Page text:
1. Later on in the series I’ll compile all the stats together so you can compare all 32 drivers directly.

  53. I don’t think the current points should be used for each driver. Instead points should be scaled as a percentage of those available each race.

    I say this because potentially you drive differently depending upon how your efforts are rewarded. This is especially true for the drivers who could get a bonus point for fastest lap, or for the drivers who drove with the 2008 points system where there was little difference between winning and finishing second compared to other systems. Also, drivers who were running 7th when the points only went down to 6th would often push beyond the limit trying to get the last point, if you reward the top 10 in that situation it’s not a fair comparison.

    If you scale as a percentage of points available then each driver is rewarded in the same ratio as they would have been at the time. I think that’s a fairer comparison.

    1. You can take this a step further and do % of points available in a season and a career, which I think would be a good measure.

      I’m not so sure about taking reliability into account. It could work out well, though in the early championships cars broke down a lot but a driver who was mechanically sympathetic could make a bigger difference.

  54. I think of a list of the masters of each era roughly. I have heard this list mentioned by experts and there is quite a consensus on it so here we go.

    Fangio, Moss, Clark, Stewart, Lauda, Prost, Senna, Schumacher.

    And since 2005 there’s clearly another ‘era’ of drivers so we could come up with a last name – Raikkonen, Alonso, Hamilton, Vettel maybe. In that particular order.

    But I think only time will tell who will this last name be.

    The greatest? I don’t know I’m curious about the pairings.

    1. I’m hoping people vote for who they actually think is the best, and that it doesn’t turn into a popularity contest (or in Schumacher’s case an unpopularity contest).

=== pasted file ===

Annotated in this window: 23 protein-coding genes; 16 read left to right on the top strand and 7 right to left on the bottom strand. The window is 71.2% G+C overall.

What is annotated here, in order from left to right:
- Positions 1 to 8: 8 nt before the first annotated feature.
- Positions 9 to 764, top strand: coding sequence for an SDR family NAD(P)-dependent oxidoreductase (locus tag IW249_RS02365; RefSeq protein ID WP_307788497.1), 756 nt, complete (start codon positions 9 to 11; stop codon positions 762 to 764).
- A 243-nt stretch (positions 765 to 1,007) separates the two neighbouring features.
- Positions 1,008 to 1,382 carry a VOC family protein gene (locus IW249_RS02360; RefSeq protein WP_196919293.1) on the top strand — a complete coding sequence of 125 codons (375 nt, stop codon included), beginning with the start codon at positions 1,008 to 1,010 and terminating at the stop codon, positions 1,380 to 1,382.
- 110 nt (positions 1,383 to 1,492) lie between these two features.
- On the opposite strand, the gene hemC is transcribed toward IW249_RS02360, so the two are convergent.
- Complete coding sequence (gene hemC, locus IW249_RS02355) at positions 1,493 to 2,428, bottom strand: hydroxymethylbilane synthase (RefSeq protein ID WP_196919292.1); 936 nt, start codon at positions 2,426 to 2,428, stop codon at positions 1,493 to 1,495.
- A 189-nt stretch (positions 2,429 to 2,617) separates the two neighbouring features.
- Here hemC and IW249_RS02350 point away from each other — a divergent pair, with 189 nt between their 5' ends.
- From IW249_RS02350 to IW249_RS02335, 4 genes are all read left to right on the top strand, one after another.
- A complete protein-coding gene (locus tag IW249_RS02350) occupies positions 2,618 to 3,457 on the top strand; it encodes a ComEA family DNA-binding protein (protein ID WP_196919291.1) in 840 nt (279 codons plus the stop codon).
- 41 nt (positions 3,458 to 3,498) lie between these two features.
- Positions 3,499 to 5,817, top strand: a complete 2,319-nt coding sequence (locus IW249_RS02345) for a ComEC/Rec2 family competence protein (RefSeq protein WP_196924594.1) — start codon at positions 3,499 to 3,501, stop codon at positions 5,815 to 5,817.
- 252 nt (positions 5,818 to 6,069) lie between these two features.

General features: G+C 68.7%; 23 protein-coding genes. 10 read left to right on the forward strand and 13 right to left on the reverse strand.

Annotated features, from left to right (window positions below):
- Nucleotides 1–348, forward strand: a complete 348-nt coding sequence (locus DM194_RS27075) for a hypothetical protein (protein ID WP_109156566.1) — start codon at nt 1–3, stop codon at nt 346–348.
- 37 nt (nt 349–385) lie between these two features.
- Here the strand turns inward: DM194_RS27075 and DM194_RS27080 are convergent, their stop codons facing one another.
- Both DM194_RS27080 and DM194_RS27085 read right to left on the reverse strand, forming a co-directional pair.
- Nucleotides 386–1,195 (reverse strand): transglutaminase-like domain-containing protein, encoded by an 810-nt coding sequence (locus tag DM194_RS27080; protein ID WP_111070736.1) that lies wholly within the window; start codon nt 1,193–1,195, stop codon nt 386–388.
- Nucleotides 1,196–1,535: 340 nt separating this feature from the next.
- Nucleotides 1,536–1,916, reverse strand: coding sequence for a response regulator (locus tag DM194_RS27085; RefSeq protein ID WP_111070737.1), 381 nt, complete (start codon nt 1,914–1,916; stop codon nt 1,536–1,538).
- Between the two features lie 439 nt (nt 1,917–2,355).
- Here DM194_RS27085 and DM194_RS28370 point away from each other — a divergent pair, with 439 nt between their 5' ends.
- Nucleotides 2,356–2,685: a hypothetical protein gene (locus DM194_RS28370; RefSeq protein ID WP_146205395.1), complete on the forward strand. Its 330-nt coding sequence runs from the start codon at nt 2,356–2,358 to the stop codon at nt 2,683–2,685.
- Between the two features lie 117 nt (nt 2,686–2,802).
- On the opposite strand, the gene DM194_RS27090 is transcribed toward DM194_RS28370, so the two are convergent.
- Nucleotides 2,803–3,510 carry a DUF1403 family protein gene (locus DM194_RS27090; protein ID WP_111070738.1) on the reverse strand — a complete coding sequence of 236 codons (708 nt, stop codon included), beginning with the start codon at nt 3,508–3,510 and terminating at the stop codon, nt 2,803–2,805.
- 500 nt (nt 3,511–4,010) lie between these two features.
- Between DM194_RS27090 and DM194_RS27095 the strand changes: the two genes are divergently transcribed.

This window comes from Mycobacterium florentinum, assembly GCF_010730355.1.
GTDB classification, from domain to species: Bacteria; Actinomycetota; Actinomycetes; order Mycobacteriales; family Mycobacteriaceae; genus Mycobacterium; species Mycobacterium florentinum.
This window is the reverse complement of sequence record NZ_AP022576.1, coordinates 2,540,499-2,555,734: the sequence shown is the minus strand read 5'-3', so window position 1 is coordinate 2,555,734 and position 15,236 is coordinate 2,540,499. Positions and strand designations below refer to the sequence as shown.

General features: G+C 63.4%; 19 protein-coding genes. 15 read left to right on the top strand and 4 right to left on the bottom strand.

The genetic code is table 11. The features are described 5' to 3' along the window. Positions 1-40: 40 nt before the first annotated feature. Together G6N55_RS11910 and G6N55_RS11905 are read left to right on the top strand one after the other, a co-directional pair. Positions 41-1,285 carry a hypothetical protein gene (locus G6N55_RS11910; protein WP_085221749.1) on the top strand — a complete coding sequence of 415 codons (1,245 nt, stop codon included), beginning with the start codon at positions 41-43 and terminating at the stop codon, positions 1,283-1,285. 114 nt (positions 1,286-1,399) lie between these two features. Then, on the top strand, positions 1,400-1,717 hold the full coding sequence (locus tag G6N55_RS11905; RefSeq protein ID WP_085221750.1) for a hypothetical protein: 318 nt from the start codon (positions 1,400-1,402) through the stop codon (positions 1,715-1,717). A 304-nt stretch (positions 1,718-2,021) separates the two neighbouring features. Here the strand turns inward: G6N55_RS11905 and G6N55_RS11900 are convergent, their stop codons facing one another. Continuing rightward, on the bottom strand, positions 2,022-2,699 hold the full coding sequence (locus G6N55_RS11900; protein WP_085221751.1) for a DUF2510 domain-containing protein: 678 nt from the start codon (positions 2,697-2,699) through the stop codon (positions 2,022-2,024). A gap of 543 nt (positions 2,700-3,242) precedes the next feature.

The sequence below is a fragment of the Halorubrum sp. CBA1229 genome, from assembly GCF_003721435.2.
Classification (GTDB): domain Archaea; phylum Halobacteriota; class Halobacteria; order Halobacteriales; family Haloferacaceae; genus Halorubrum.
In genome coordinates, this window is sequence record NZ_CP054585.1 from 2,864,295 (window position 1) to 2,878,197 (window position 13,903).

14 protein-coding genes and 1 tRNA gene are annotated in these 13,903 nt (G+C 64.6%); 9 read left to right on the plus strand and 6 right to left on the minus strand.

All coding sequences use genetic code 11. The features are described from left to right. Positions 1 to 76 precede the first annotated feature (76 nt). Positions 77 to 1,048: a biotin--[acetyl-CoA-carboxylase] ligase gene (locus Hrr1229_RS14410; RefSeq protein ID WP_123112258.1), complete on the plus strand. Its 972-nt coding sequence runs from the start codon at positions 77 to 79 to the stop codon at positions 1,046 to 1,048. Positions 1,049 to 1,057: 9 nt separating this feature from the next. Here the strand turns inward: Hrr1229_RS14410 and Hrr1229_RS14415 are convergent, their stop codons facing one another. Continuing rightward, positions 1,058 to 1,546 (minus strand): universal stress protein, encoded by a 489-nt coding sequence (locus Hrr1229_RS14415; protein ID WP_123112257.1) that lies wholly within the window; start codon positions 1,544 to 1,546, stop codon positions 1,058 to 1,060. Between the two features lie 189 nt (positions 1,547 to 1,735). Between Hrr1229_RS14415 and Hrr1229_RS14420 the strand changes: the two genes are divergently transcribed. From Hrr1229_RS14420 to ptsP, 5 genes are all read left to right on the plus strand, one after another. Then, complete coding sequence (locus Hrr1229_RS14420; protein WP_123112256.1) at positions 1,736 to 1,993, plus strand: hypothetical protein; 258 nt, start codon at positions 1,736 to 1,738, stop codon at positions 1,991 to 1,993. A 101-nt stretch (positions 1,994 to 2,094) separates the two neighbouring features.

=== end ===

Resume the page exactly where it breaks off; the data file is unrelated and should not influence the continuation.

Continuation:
55. It’s a shame Moss only managed four 2nd and three 3rd places in the World Drivers’ Championship in a seven year span so he’s not eligible to contest…

    1. I know, but that’s the way it is. As someone suggested earlier perhaps we can do a “best non-champion” version later.

      1. Perhaps. Or we could name the contest as a “best of the best” thingy thus eliminating the champion criteria. But then again it would be much more subjective.

        Anyway I won’t pick Moss out as the best so for me it doesn’t matter. I’d choose from Fangio, Clark, and Senna.

  56. We Want Turbos
    1st January 2011, 13:52

    @ David A – sorry using mobile site. Hill was not in the same class as Drivers from the generation previos, 2000 was the only year that Hakinnen/Schumacher really had the machinery to challenge each other. 2001 mclaren was fast but too fragile!! 2003 there was a clear car advantage, the championship was close but whilst Ferrari didn’t have the same advantage as in 2002 they still had a clear advantage. There is no doubting Schumachers class and he is rightly compared to Senna Prost Fangio but I feel of the 4, based on 1994, 1997, 2006 and 2010 he is 4th of the 4.

    1. Actually, many considered Williams to be the best overall package of 2003, after the sweeping regulation changes designed to help the others catch up to Ferrari.

      Both Mclaren and Williams had the car to fight Schumacher for wins in 2001, but none of the drivers had the consistency of the 7 time champ.

      In 1994 he won the title despite having 4 less rounds than his rivals to score.